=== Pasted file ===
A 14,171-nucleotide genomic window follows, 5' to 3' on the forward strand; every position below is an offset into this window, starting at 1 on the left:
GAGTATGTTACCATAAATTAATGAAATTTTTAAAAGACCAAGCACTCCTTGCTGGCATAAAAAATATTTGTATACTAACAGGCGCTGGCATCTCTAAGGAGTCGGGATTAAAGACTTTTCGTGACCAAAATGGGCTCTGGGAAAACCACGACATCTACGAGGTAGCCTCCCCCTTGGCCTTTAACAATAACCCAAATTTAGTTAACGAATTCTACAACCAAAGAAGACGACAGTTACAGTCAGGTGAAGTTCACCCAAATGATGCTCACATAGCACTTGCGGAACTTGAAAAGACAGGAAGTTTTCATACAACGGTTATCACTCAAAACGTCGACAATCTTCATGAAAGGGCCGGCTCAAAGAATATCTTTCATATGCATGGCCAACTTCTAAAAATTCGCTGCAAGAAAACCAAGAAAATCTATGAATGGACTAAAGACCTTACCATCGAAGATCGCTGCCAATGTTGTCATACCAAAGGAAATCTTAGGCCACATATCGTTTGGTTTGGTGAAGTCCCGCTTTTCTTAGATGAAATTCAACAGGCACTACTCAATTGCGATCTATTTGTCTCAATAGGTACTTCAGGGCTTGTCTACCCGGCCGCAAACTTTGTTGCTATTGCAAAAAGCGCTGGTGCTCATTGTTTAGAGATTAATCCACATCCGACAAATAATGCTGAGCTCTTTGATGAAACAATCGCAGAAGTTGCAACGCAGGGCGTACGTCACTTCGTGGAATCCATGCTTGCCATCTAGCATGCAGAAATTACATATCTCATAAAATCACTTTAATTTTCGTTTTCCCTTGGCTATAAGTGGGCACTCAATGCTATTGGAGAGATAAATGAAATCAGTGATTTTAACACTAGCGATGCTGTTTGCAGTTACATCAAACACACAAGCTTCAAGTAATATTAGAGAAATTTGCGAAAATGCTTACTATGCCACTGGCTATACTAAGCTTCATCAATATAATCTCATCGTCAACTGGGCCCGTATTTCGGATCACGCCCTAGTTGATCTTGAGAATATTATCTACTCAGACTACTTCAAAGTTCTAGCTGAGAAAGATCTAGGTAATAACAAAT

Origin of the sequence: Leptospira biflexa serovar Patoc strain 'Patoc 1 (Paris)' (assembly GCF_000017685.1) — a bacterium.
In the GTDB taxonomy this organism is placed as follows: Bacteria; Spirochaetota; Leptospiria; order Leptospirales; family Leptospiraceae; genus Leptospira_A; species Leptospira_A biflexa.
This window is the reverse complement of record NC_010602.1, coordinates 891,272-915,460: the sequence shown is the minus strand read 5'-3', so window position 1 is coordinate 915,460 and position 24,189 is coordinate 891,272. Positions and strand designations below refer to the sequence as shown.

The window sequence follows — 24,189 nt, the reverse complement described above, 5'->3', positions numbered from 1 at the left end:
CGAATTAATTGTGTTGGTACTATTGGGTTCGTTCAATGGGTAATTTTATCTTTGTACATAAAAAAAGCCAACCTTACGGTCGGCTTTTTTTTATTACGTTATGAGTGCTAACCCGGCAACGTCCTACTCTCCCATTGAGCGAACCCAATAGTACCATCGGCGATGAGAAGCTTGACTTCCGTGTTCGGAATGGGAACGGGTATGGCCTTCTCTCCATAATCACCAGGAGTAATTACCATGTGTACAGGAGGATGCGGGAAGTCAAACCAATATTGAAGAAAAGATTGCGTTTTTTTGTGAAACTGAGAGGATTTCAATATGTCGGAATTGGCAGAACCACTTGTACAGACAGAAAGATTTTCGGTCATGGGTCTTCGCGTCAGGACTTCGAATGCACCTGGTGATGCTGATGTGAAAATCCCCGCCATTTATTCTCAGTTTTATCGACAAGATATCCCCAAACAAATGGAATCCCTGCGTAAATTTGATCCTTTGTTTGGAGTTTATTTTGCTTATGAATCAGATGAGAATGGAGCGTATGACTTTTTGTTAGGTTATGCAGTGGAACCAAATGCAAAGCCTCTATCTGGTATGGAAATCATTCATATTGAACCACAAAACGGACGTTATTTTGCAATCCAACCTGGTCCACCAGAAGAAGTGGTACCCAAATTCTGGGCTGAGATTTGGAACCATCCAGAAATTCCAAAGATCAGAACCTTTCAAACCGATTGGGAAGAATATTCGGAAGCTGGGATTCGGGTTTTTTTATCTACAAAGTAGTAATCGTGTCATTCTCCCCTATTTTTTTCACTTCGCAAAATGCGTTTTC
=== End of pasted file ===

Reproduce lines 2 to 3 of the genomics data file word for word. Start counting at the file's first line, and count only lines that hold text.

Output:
GAGTATGTTACCATAAATTAATGAAATTTTTAAAAGACCAAGCACTCCTTGCTGGCATAAAAAATATTTGTATACTAACAGGCGCTGGCATCTCTAAGGAGTCGGGATTAAAGACTTTTCGTGACCAAAATGGGCTCTGGGAAAACCACGACATCTACGAGGTAGCCTCCCCCTTGGCCTTTAACAATAACCCAAATTTAGTTAACGAATTCTACAACCAAAGAAGACGACAGTTACAGTCAGGTGAAGTTCACCCAAATGATGCTCACATAGCACTTGCGGAACTTGAAAAGACAGGAAGTTTTCATACAACGGTTATCACTCAAAACGTCGACAATCTTCATGAAAGGGCCGGCTCAAAGAATATCTTTCATATGCATGGCCAACTTCTAAAAATTCGCTGCAAGAAAACCAAGAAAATCTATGAATGGACTAAAGACCTTACCATCGAAGATCGCTGCCAATGTTGTCATACCAAAGGAAATCTTAGGCCACATATCGTTTGGTTTGGTGAAGTCCCGCTTTTCTTAGATGAAATTCAACAGGCACTACTCAATTGCGATCTATTTGTCTCAATAGGTACTTCAGGGCTTGTCTACCCGGCCGCAAACTTTGTTGCTATTGCAAAAAGCGCTGGTGCTCATTGTTTAGAGATTAATCCACATCCGACAAATAATGCTGAGCTCTTTGATGAAACAATCGCAGAAGTTGCAACGCAGGGCGTACGTCACTTCGTGGAATCCATGCTTGCCATCTAGCATGCAGAAATTACATATCTCATAAAATCACTTTAATTTTCGTTTTCCCTTGGCTATAAGTGGGCACTCAATGCTATTGGAGAGATAAATGAAATCAGTGATTTTAACACTAGCGATGCTGTTTGCAGTTACATCAAACACACAAGCTTCAAGTAATATTAGAGAAATTTGCGAAAATGCTTACTATGCCACTGGCTATACTAAGCTTCATCAATATAATCTCATCGTCAACTGGGCCCGTATTTCGGATCACGCCCTAGTTGATCTTGAGAATATTATCTACTCAGACTACTTCAAAGTTCTAGCTGAGAAAGATCTAGGTAATAACAAAT

Origin of the sequence: Leptospira biflexa serovar Patoc strain 'Patoc 1 (Paris)' (assembly GCF_000017685.1) — a bacterium.